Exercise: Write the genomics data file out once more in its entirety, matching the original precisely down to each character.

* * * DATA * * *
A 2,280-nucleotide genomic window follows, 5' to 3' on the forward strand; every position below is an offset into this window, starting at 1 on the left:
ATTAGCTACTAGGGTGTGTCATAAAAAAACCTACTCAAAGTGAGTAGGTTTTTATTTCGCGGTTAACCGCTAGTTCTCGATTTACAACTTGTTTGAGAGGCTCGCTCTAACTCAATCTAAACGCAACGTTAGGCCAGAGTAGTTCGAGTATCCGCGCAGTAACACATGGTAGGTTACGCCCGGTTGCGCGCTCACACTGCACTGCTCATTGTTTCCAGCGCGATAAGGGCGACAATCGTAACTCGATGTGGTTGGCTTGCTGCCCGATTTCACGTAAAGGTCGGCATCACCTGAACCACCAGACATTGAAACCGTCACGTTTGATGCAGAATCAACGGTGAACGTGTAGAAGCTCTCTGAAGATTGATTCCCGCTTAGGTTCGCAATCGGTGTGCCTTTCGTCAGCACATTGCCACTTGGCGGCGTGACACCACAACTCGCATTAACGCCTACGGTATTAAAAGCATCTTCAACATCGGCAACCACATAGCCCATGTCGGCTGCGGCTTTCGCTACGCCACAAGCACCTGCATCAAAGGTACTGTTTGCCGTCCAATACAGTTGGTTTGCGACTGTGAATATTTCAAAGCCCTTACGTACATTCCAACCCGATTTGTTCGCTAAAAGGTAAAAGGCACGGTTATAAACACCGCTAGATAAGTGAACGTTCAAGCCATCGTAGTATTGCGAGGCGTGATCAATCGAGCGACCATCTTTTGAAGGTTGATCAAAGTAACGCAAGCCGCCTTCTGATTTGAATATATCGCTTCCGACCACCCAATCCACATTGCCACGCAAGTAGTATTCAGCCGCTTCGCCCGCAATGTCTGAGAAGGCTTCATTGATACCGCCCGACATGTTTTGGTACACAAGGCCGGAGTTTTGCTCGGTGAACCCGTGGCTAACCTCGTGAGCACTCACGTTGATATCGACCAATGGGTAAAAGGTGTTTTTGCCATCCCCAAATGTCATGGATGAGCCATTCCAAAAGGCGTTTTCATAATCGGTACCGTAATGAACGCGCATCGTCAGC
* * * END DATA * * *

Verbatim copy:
A 2,280-nucleotide genomic window follows, 5' to 3' on the forward strand; every position below is an offset into this window, starting at 1 on the left:
ATTAGCTACTAGGGTGTGTCATAAAAAAACCTACTCAAAGTGAGTAGGTTTTTATTTCGCGGTTAACCGCTAGTTCTCGATTTACAACTTGTTTGAGAGGCTCGCTCTAACTCAATCTAAACGCAACGTTAGGCCAGAGTAGTTCGAGTATCCGCGCAGTAACACATGGTAGGTTACGCCCGGTTGCGCGCTCACACTGCACTGCTCATTGTTTCCAGCGCGATAAGGGCGACAATCGTAACTCGATGTGGTTGGCTTGCTGCCCGATTTCACGTAAAGGTCGGCATCACCTGAACCACCAGACATTGAAACCGTCACGTTTGATGCAGAATCAACGGTGAACGTGTAGAAGCTCTCTGAAGATTGATTCCCGCTTAGGTTCGCAATCGGTGTGCCTTTCGTCAGCACATTGCCACTTGGCGGCGTGACACCACAACTCGCATTAACGCCTACGGTATTAAAAGCATCTTCAACATCGGCAACCACATAGCCCATGTCGGCTGCGGCTTTCGCTACGCCACAAGCACCTGCATCAAAGGTACTGTTTGCCGTCCAATACAGTTGGTTTGCGACTGTGAATATTTCAAAGCCCTTACGTACATTCCAACCCGATTTGTTCGCTAAAAGGTAAAAGGCACGGTTATAAACACCGCTAGATAAGTGAACGTTCAAGCCATCGTAGTATTGCGAGGCGTGATCAATCGAGCGACCATCTTTTGAAGGTTGATCAAAGTAACGCAAGCCGCCTTCTGATTTGAATATATCGCTTCCGACCACCCAATCCACATTGCCACGCAAGTAGTATTCAGCCGCTTCGCCCGCAATGTCTGAGAAGGCTTCATTGATACCGCCCGACATGTTTTGGTACACAAGGCCGGAGTTTTGCTCGGTGAACCCGTGGCTAACCTCGTGAGCACTCACGTTGATATCGACCAATGGGTAAAAGGTGTTTTTGCCATCCCCAAATGTCATGGATGAGCCATTCCAAAAGGCGTTTTCATAATCGGTACCGTAATGAACGCGCATCGTCAGC